The science is settled. The Earth is not flat, and mankind is heating up the atmosphere, driving extreme changes in global climates.
If you love snow sports, you should be concerned. If you love life as we know it, you should take action.
While last week’s snowfall brought some relief to local skiers, ski-area operators, our tourism industry and the parched land, total snowfall is significantly down this winter. Snowfall is major source of water that eventually fills — or doesn’t fill — our reservoirs, saturates soils and recharges aquifers. So the lack of snow bodes ill for farmers, wildlife, recreational activities from rafting to fishing, and eventually what comes out of your house tap.
In fact, the ominous trends are showing massive wildfires threatening to permanently alter the compositions of tree types in our forests, loss of water for agriculture and urban uses, rising oceans drowning islands and low coastal zones, economic and society-level disruption, extremes in weather from heat waves, and massive tornadoes, polar vortices and dust storms.
The loss of snow for skiing seems almost trivial.
But with the joy that comes from floating over a field of powder or carving a clean high-speed turn on packed snow is important to some 65 million people worldwide and the local economies they support, and is reflective of the larger processes at work.
Am I crying wolf? People forget that in the end, the wolf did arrive.
In a new book by veteran ski journalist Porter Fox, DEEP: The Story of Skiing and the Future of Snow, he reports, “The snowpack in British Columbia has declined by half overall and the ski season in some regions is four to five months shorter than it was 50 years ago. Eastern Canada is even warmer … Computer models show the Northeast ski season shrinking to less than 100 days by 2039. Under other models, the mean snow depth for the Rocky Mountains is predicted to drop to zero by 2100.”
In the Alps, where “temperatures are rising three times faster than the global average,” he notes, the infrastructures of the high alpine (refuges, chairlifts, antennas, etc.) are built on permafrost and without reinforcements are likely to crumble as permafrost melts.
The past two Winter Olympics have both been marred by poor snow conditions, with events postponed, modified or simply held despite the difficulties posed by soft or inadequate snow. The Sochi Games saw a petition created and circulated by athletes calling for reduced carbon emissions and increasing clean energy technologies. The athletes teamed up with the nonprofit group Protect Our Winters, launched by snowboarder Jeremy Jones in 2007.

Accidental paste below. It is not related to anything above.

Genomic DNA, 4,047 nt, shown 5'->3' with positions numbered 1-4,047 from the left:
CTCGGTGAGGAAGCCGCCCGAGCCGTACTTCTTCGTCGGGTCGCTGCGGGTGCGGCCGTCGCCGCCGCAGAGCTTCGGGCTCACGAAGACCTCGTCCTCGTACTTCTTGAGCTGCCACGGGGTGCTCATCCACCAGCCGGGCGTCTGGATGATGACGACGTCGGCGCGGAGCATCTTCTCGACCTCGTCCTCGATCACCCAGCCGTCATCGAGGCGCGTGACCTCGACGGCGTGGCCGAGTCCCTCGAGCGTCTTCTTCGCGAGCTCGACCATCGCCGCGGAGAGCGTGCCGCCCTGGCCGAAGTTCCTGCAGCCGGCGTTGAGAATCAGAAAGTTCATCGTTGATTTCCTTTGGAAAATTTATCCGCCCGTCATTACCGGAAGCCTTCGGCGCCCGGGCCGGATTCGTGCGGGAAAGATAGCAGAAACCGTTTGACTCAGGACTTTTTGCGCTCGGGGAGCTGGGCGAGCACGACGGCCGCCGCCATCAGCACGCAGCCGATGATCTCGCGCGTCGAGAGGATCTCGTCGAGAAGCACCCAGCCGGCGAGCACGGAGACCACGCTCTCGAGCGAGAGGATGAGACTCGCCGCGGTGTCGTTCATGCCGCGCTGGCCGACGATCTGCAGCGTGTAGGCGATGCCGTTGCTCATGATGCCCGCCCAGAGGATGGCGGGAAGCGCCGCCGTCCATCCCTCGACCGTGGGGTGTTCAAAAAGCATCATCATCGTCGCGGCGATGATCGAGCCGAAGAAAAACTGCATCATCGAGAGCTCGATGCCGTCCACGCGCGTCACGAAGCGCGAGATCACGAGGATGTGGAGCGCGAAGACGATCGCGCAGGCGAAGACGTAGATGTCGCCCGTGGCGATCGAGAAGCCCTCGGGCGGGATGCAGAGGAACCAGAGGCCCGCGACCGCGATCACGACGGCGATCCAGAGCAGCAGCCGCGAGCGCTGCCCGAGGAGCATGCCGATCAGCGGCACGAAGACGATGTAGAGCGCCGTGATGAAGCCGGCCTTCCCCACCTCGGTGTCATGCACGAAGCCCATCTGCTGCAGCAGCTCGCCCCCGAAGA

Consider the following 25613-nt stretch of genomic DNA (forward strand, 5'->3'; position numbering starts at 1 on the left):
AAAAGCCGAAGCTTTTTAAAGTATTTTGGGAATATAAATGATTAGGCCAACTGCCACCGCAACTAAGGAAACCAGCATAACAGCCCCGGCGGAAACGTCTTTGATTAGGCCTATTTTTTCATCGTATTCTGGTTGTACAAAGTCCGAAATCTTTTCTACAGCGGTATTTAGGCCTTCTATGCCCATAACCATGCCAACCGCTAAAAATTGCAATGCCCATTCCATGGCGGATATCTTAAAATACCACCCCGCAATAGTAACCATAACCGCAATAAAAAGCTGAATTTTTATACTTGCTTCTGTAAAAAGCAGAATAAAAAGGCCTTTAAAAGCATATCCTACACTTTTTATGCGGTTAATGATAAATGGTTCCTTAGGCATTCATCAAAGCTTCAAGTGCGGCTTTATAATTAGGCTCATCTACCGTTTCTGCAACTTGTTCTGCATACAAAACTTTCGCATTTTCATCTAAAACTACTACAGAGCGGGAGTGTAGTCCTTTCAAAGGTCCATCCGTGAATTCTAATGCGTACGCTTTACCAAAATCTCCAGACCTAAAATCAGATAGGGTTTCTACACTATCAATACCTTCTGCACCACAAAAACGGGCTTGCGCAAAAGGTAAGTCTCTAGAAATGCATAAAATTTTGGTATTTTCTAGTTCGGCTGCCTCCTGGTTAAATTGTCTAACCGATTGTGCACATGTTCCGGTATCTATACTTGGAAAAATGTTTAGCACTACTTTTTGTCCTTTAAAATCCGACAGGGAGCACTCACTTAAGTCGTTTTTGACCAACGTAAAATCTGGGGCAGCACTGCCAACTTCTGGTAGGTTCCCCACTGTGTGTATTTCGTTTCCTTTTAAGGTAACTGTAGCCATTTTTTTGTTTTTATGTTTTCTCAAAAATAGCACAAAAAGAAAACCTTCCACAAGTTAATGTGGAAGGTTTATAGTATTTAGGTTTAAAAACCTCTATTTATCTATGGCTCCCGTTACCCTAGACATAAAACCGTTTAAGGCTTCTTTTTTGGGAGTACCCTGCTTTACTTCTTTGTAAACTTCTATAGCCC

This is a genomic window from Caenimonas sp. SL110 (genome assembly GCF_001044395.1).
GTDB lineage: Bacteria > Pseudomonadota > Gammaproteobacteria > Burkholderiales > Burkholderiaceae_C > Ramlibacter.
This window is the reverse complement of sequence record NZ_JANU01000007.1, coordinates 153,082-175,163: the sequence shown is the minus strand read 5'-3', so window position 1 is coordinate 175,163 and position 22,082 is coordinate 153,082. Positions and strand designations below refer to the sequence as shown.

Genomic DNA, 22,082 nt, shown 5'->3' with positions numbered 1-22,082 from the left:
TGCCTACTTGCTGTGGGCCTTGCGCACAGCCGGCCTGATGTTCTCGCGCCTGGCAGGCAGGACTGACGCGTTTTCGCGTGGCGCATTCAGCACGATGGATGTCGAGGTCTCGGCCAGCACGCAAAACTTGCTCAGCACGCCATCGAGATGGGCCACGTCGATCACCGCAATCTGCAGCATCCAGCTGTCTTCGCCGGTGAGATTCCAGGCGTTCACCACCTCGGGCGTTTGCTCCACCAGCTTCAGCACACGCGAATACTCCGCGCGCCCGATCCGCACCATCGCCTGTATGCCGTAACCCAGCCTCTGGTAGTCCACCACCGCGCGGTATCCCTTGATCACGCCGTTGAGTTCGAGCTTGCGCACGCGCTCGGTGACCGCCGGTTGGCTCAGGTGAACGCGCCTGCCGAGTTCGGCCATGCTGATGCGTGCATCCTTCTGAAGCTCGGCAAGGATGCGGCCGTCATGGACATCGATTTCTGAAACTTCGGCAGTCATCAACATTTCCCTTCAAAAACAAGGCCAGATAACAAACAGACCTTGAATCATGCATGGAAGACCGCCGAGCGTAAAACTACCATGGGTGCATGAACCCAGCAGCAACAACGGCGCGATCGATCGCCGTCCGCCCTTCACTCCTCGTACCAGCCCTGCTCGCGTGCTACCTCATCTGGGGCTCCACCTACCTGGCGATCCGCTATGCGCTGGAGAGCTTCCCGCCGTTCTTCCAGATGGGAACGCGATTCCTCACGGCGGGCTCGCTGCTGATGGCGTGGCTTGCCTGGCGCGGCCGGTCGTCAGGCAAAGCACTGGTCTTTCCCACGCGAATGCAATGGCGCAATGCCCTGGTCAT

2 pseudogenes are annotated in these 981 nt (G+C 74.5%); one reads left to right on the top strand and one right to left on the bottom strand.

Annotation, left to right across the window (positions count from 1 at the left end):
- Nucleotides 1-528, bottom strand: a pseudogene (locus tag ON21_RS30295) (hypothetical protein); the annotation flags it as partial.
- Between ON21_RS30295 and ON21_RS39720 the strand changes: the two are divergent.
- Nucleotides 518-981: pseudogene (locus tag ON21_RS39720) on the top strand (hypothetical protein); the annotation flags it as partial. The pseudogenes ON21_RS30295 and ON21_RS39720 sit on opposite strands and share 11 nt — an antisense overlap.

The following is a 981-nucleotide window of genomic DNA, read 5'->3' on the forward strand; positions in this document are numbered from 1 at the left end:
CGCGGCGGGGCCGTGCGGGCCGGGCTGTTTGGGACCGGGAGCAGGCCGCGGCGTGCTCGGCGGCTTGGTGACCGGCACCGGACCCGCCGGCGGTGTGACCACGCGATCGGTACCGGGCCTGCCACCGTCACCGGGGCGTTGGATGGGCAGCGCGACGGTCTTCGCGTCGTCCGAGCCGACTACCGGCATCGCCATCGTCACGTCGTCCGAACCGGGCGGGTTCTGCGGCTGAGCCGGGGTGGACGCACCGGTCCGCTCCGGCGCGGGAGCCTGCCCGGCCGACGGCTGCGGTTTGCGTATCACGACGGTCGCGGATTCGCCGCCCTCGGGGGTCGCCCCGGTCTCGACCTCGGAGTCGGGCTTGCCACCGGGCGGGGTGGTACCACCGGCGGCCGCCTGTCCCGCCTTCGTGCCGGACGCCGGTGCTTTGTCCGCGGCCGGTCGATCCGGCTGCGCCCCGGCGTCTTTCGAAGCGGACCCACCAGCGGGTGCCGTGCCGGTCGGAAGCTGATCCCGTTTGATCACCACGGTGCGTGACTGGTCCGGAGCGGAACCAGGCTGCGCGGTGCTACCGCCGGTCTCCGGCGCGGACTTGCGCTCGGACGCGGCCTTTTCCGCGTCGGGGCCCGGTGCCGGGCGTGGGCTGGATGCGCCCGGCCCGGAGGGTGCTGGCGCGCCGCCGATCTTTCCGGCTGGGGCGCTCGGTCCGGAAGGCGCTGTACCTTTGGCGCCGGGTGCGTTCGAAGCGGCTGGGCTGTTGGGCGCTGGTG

In support of the petition, U.S. snowboard competitor Alex Deibold said, “I want my kids and their kids to be able to enjoy the outdoors the same way I did.”
However, a study released in January by Canada’s University of Waterloo found that only 11 of the previous 19 cities that have hosted the Winter Olympics will probably be cold enough to host the games in 2050, and only six will be viable in 2100.
Another organization seeking to stem rising temperatures, tides and impacts to the snowpack is I Am Pro Snow, part of the Climate Reality Project led by Al Gore.
He recently said in Ski Magazine, “We all need snow but right now, snow needs us … If you want to save winter — and the winter sports you love — you need to tell your elected officials that you care about this issue and that you will hold them accountable if they don’t take action.”
Of course, the climate change deniers are still out there. In a campaign modeled after “Big Tobacco’s” decades-long drive to suppress efforts to curb smoking and evidence that smoking is dangerous, “Big Energy” is funding scientists to interject some level of uncertainty into the debate. Even if they concede global climates are shifting and extreme weather events are becoming more common, they state it is just part of the Earth’s natural cycles.
However, if you chart the release of carbon and other greenhouse gases by man, as well as the rise in global temperatures over the past century, the correlation is obvious. Some 90 million tons of carbon — from burning oil, natural gas and coal — are released daily into the world’s atmosphere. This has led to nine of the 10 hottest years on record in the past 12 years. Climate change is already happening, and it has entered our daily lives.
If deniers won’t take the word of the vast majority of scientists, research organizations around the world, long-term studies and simply looking around them to see which way the wind blows, perhaps the conclusions of the global insurance industry and the U.S. Department of Defense might suggest a reappraisal of the situation. Insurance companies are planning for a world wracked by climate convulsions, and the U.S. Department of Justice has classified climate change as a national security risk.
Frankly, the situation looks extremely grim. The energy industry — the most powerful and wealthy industry on Earth — will do everything it can to block, confuse, stall and undermine any and all efforts to effect change. And the clock is ticking.
The heating process already at work will continue to alter climates even if all fossil fuel burning ended tomorrow. The window on averting disaster is closing. Loss of snow sports might end up being just a minor bump on the downward course of humanity. But the world without snow would be a much diminished home.
Daniel Gibson can be reached at firstname.lastname@example.org.